Converting a garage into a functional space for something other than storage can be a great way to re-envision the garage and add something unique to the space. From a mechanic shop to a gym, there are a limitless number of things you can do to alter the garage and turn it into something more. The question, however, of how this affects your home’s resale value is important to ask. Often, the garage is not a critical element affecting the value of the home. Depending on whether the garage is stand alone, attached, or below the living quarters will also be a determinant in value and how an alteration could affect resale.


Getting More from Garages


Typically, a garage is a storage space for cars, yard equipment, and other possessions. Often, even with all of these items stored and organized within a garage, there is still a huge amount of unused space. This makes garages ideal spaces for projects and leaves a lot of potential for alterations. If you’ve always wanted a music studio or climbing gym in your home, the garage is often the perfect place to realize this dream.


Depending on the exact nature of the alteration, you may not even have to concern yourself with resale value upon moving since you will be packing up and leaving the garage more or less in its pre-alteration condition. If you don’t need to make any major renovations or construction to the interior of the space, there is no concern about a garage alteration affecting value. The issue often arises when you alter the garage to the point where it is no longer suitable for storage and ordinary garage uses.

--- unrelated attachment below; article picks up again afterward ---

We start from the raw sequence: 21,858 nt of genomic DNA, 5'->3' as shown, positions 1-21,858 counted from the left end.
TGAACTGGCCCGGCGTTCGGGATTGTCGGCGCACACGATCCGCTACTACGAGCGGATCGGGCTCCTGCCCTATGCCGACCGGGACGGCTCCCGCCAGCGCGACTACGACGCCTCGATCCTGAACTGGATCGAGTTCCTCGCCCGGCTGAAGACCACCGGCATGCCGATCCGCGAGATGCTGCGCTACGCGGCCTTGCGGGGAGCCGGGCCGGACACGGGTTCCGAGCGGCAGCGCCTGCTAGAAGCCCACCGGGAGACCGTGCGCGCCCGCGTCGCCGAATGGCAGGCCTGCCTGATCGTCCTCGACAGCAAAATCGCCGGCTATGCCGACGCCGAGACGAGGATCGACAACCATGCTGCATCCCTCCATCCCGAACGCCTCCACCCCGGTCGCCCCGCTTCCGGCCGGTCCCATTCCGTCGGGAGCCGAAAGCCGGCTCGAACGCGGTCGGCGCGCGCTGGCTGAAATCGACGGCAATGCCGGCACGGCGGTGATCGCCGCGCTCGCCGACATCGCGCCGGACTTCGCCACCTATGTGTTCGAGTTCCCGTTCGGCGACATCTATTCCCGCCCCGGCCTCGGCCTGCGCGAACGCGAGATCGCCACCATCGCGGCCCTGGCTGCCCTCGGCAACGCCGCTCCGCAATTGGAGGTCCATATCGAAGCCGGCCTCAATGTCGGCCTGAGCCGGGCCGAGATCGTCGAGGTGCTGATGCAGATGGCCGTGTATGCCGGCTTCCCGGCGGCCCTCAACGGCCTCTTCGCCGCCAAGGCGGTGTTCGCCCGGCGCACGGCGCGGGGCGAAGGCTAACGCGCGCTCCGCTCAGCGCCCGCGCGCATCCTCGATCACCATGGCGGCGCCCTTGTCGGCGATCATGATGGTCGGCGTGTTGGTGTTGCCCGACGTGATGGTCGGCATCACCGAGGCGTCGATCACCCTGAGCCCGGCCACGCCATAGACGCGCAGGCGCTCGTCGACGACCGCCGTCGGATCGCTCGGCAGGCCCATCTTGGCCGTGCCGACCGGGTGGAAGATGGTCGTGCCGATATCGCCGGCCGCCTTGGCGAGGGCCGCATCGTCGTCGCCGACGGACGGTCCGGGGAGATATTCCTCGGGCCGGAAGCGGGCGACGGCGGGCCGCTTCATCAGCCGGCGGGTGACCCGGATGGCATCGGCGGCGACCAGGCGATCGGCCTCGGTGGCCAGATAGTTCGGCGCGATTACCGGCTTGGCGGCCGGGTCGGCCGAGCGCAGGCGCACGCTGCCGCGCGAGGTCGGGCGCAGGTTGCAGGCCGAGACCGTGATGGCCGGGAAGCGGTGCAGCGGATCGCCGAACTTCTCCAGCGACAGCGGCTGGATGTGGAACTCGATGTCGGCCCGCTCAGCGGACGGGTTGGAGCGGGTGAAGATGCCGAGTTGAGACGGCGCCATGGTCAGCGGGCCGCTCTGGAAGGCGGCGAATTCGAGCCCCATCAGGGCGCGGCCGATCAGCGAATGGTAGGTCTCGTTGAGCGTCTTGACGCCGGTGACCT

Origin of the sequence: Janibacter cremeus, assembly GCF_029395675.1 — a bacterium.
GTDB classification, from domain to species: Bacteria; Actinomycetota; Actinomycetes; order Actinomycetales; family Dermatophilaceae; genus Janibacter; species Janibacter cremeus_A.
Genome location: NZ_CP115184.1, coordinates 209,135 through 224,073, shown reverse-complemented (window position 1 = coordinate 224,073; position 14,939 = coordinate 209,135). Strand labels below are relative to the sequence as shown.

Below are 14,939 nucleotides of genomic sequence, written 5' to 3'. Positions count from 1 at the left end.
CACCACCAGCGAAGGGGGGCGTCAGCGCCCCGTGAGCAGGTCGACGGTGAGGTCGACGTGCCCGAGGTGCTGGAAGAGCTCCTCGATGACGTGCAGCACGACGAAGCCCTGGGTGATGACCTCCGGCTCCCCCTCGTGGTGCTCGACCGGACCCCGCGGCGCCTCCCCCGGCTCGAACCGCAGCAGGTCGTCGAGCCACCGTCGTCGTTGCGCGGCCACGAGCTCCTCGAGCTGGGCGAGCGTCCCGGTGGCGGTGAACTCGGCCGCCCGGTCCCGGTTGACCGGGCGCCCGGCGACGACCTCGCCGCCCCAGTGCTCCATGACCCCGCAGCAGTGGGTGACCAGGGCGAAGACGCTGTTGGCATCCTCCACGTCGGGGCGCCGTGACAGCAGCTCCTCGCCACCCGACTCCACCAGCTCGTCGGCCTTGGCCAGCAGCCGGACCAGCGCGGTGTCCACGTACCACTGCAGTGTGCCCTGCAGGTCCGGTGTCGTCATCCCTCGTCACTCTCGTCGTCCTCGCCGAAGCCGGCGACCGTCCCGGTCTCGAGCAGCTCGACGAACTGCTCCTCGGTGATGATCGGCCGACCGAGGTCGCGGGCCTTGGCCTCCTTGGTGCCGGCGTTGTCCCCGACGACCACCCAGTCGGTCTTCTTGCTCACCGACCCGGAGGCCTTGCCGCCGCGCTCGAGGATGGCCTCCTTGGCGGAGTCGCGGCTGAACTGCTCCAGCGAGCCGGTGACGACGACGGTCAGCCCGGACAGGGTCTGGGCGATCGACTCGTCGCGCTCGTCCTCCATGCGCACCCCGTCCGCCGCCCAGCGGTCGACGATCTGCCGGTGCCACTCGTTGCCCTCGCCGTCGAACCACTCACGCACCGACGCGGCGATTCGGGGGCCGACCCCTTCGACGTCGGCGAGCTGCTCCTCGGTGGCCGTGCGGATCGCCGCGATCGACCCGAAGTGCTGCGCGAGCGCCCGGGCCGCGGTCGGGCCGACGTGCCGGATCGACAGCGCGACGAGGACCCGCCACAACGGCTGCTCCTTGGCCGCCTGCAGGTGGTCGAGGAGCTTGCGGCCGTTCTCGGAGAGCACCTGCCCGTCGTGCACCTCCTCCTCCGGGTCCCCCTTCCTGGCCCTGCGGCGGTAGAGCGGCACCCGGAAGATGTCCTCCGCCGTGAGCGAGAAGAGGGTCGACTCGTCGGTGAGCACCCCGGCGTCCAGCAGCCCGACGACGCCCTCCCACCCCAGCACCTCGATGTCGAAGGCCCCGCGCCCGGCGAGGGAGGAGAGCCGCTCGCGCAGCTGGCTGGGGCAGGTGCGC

The Space Dilemma

Garage storage

The biggest question you will likely confront after ability and budget is that of losing storage space. If you rely on the garage for a significant amount of home storage and are considering an alteration like an office, studio, gym, shop, etc, you will need to consider alternative ways to ensure the home retains an adequate amount of extra space. Sometimes, it may be better to build an addition later rather than sacrifice valuable storage space in the short term. This may be especially true if you must sacrifice car parking. The garage is often a huge selling factor for people who haven’t previously had one and were forced to park in uncovered driveways or on the street. If you eliminate the option for car parking in the garage, you may lose potential buyers during a sale.

While space can be problematic, depending on the size of the garage and the nature of the alteration, you may be able to have it both ways. Many people dedicate a portion of the garage to an alteration while leaving the rest for parking and storage. This can be ideal since you preserve the primary function of the garage and add something new and unique.


What’s more, your alteration may be attractive and act as a selling point for interested buyers down the road. Maybe they’ve always wanted a home gym area or a lounge space and the existence of such a space is compelling enough for the asking price to increase slightly. Who knows? When considering an alteration such as this, weigh these factors and make a decision in line with your personal desires and the long term potential for sustained value.

You don’t want to invest a lot of work and money into a project that eliminates usable storage space and compromise some of the home’s selling potential. When people are looking to buy a house, they weigh practically everything and strongly factor in any renovations that may need to be done. For garage alterations, consider striking a balance to preserve ordinary garage space.

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